Hybridity and Identity

Bhabha states that “although there is always an entertainment and encouragement of cultural diversity there is always also a corresponding containment of it”(Rutherford 208). Bhabha is meaning that, within Modernist and Conservative ideology, the amalgamation of diverse cultures is fine as long as it aligns with the principles of the dominant culture. To be otherwise is deemed “archaic”, or as “belonging to the past.”

According to Bhabha, this is where the importance of hybridity surfaces through its function as a third space from which an emergence of new positions is able to extend (Rutherford 211).

In relation to identity and identification, hybridity gives rise to a new area of meaning and representation. Identification is formulated through relationship with an “object of otherness”. Rudge refers to this process as a conversation between Self and Other and is based on polarity e.g. black/white, male/female etc. (Rudge 10). While being useful in its ability to facilitate identification, it is lacking in the way it denies the intricacies of human experience. Therefore, the use of preset models and paradigms is both dangerous and limiting as it subjugates marginalized cultures within the understanding of the dominant culture. As hybridity opens a new space for the development of new ideas and socio-political constructs, it demands a retranslation, rethinking, and extension of principles (Rutherford 216) enabling a more productive and creative engagement with identification.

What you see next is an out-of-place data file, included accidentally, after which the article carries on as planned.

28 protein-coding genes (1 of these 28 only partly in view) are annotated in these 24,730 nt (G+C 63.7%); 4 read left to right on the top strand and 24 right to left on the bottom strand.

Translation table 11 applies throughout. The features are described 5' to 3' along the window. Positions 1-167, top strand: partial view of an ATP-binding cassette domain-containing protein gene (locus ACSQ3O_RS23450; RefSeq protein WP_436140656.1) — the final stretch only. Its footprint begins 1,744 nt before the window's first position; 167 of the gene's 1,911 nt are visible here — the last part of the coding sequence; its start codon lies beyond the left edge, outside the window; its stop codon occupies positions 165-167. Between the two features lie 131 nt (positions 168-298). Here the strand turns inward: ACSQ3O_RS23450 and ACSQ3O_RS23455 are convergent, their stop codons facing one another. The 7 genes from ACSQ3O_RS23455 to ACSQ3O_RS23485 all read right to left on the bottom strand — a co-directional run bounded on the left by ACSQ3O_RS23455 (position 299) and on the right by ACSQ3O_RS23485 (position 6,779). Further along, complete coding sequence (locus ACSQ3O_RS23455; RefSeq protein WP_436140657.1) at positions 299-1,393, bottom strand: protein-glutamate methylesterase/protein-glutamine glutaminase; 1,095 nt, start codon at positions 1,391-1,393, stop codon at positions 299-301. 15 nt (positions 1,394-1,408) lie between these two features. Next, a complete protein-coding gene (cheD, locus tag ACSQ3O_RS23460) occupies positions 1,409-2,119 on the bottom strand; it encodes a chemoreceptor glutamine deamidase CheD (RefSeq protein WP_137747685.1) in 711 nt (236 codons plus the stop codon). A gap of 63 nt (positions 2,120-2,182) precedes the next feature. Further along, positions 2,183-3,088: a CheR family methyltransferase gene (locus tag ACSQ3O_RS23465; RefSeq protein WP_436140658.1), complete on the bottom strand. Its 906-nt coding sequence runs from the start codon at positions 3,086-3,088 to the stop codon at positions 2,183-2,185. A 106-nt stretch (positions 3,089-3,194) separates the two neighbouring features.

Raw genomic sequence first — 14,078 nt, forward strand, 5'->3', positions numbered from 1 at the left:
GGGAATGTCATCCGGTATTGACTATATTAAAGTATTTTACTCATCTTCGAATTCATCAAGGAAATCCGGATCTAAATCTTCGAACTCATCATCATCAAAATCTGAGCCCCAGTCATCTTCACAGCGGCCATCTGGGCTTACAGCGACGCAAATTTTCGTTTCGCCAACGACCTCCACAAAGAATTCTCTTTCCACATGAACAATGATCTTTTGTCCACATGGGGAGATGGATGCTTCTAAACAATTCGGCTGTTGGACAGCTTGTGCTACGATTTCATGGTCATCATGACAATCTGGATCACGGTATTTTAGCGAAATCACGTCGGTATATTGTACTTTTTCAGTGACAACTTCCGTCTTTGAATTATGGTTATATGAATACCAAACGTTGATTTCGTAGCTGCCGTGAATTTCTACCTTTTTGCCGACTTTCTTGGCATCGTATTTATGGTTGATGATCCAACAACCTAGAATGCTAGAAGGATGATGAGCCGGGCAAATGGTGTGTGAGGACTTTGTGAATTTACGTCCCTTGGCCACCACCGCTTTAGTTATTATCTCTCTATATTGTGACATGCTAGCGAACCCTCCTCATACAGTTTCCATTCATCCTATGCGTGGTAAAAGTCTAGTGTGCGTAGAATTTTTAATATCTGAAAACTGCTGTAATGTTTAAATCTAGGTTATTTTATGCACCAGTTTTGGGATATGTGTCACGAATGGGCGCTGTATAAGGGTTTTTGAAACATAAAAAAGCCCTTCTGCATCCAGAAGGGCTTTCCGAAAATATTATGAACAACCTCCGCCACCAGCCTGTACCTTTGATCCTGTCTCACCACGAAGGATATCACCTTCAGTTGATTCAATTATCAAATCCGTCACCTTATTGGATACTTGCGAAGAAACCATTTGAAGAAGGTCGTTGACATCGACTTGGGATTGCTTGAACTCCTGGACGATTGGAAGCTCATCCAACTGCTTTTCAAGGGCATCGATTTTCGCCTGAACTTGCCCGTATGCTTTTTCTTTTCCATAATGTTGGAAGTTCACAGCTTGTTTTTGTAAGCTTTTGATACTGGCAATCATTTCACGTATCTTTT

Works cited:

Rudge, Mandy. “Who I Think I Might Be Right Now.” Conversations: Identity 4 artists/4 voices. Mark Dustin, Te Manawa Museums Trust, 2009, 6-13.

Rutherford, Jonathan. “The Third Space. Interview with Homi Bhabha.Identity: Community, Culture, Difference. Lawrence and Wishart, 1990, 207-221.

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